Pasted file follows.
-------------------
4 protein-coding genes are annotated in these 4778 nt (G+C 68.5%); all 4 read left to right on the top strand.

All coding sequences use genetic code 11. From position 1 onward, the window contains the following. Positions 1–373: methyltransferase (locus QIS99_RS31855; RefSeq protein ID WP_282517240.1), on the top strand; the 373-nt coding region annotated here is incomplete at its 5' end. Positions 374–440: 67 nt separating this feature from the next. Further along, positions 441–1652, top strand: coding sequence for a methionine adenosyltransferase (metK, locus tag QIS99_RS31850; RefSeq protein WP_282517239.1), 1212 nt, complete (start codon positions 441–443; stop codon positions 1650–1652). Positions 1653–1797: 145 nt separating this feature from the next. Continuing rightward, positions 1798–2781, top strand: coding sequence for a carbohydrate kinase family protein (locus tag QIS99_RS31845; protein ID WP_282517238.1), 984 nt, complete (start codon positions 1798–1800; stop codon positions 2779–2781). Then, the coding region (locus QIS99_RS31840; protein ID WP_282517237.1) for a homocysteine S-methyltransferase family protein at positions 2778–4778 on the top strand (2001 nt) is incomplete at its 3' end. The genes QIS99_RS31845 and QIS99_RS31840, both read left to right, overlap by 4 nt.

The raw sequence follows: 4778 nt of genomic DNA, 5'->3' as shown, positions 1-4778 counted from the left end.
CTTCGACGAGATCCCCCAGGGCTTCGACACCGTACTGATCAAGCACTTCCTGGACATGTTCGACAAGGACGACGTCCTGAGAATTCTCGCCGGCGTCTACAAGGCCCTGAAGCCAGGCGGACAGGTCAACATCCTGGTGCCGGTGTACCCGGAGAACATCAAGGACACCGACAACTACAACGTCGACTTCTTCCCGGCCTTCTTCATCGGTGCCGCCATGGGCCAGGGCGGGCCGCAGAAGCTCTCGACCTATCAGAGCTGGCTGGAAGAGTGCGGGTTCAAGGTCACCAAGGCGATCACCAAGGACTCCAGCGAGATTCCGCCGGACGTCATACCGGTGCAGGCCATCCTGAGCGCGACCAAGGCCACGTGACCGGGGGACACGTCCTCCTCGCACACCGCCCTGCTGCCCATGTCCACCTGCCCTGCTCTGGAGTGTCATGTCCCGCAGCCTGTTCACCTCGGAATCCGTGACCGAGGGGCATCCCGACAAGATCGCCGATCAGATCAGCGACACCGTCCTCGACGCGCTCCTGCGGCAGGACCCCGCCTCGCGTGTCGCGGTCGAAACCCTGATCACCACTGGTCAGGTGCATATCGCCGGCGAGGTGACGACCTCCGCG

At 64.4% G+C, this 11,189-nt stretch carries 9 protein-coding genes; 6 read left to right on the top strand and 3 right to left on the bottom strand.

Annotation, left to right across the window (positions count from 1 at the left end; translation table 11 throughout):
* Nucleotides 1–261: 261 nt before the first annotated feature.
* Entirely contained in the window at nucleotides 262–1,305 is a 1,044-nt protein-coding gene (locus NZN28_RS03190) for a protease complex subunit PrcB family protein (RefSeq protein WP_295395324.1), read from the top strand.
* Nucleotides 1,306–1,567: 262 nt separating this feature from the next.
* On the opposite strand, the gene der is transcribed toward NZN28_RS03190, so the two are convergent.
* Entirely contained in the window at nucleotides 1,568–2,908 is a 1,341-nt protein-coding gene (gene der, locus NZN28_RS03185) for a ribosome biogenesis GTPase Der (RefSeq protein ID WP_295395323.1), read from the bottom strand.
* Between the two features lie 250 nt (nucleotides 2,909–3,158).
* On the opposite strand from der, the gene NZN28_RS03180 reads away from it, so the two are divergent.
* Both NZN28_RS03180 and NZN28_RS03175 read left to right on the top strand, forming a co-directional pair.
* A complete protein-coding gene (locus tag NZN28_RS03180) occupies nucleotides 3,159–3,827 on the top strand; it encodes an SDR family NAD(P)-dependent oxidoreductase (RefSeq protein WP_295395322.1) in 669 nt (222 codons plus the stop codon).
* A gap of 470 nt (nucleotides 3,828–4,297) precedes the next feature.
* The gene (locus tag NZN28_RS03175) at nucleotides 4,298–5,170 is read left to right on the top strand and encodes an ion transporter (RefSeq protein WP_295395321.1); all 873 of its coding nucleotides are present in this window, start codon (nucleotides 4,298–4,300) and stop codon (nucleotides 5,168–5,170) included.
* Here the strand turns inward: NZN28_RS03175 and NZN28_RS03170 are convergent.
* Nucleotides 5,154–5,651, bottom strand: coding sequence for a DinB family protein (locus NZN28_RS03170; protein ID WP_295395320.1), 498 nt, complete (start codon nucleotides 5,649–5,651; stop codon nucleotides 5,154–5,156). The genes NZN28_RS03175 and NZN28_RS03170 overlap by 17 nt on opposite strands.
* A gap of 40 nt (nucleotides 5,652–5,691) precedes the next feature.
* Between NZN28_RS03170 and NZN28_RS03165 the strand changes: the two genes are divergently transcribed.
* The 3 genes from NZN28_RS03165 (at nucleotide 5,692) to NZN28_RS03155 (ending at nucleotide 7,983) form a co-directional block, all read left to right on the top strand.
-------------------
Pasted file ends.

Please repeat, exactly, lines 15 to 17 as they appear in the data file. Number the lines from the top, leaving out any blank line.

* A complete protein-coding gene (locus tag NZN28_RS03180) occupies nucleotides 3,159–3,827 on the top strand; it encodes an SDR family NAD(P)-dependent oxidoreductase (RefSeq protein WP_295395322.1) in 669 nt (222 codons plus the stop codon).
* A gap of 470 nt (nucleotides 3,828–4,297) precedes the next feature.
* The gene (locus tag NZN28_RS03175) at nucleotides 4,298–5,170 is read left to right on the top strand and encodes an ion transporter (RefSeq protein WP_295395321.1); all 873 of its coding nucleotides are present in this window, start codon (nucleotides 4,298–4,300) and stop codon (nucleotides 5,168–5,170) included.